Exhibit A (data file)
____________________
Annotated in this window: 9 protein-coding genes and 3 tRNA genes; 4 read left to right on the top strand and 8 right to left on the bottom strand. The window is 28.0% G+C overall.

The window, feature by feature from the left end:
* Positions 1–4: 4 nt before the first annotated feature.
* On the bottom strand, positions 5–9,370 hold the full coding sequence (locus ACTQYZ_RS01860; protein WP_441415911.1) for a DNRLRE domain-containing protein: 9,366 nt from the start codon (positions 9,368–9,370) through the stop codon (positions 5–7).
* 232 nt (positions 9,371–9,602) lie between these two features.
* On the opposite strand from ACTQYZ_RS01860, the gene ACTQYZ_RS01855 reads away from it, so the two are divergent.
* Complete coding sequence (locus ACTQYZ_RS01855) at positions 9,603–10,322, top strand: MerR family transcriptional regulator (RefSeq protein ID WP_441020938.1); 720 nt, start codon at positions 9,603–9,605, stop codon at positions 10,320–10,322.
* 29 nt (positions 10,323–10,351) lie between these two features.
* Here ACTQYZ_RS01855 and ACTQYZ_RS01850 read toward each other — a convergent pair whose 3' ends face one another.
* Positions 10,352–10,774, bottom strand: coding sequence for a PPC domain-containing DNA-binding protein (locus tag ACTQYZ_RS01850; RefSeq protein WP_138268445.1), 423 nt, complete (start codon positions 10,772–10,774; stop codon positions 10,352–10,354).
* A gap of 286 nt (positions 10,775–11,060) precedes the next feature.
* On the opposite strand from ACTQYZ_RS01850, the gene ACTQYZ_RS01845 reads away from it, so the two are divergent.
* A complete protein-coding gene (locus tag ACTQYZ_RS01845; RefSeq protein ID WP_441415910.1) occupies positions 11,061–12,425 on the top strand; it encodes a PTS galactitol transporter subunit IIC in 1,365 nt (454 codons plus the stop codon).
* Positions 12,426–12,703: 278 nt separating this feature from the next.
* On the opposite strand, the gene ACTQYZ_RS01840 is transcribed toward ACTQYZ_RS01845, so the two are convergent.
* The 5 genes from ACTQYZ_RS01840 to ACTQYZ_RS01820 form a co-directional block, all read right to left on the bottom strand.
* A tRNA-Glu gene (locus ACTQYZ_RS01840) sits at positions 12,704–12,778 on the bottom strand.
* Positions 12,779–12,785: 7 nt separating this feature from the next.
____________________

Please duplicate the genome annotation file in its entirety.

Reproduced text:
Annotated in this window: 9 protein-coding genes and 3 tRNA genes; 4 read left to right on the top strand and 8 right to left on the bottom strand. The window is 28.0% G+C overall.

The window, feature by feature from the left end:
* Positions 1–4: 4 nt before the first annotated feature.
* On the bottom strand, positions 5–9,370 hold the full coding sequence (locus ACTQYZ_RS01860; protein WP_441415911.1) for a DNRLRE domain-containing protein: 9,366 nt from the start codon (positions 9,368–9,370) through the stop codon (positions 5–7).
* 232 nt (positions 9,371–9,602) lie between these two features.
* On the opposite strand from ACTQYZ_RS01860, the gene ACTQYZ_RS01855 reads away from it, so the two are divergent.
* Complete coding sequence (locus ACTQYZ_RS01855) at positions 9,603–10,322, top strand: MerR family transcriptional regulator (RefSeq protein ID WP_441020938.1); 720 nt, start codon at positions 9,603–9,605, stop codon at positions 10,320–10,322.
* 29 nt (positions 10,323–10,351) lie between these two features.
* Here ACTQYZ_RS01855 and ACTQYZ_RS01850 read toward each other — a convergent pair whose 3' ends face one another.
* Positions 10,352–10,774, bottom strand: coding sequence for a PPC domain-containing DNA-binding protein (locus tag ACTQYZ_RS01850; RefSeq protein WP_138268445.1), 423 nt, complete (start codon positions 10,772–10,774; stop codon positions 10,352–10,354).
* A gap of 286 nt (positions 10,775–11,060) precedes the next feature.
* On the opposite strand from ACTQYZ_RS01850, the gene ACTQYZ_RS01845 reads away from it, so the two are divergent.
* A complete protein-coding gene (locus tag ACTQYZ_RS01845; RefSeq protein ID WP_441415910.1) occupies positions 11,061–12,425 on the top strand; it encodes a PTS galactitol transporter subunit IIC in 1,365 nt (454 codons plus the stop codon).
* Positions 12,426–12,703: 278 nt separating this feature from the next.
* On the opposite strand, the gene ACTQYZ_RS01840 is transcribed toward ACTQYZ_RS01845, so the two are convergent.
* The 5 genes from ACTQYZ_RS01840 to ACTQYZ_RS01820 form a co-directional block, all read right to left on the bottom strand.
* A tRNA-Glu gene (locus ACTQYZ_RS01840) sits at positions 12,704–12,778 on the bottom strand.
* Positions 12,779–12,785: 7 nt separating this feature from the next.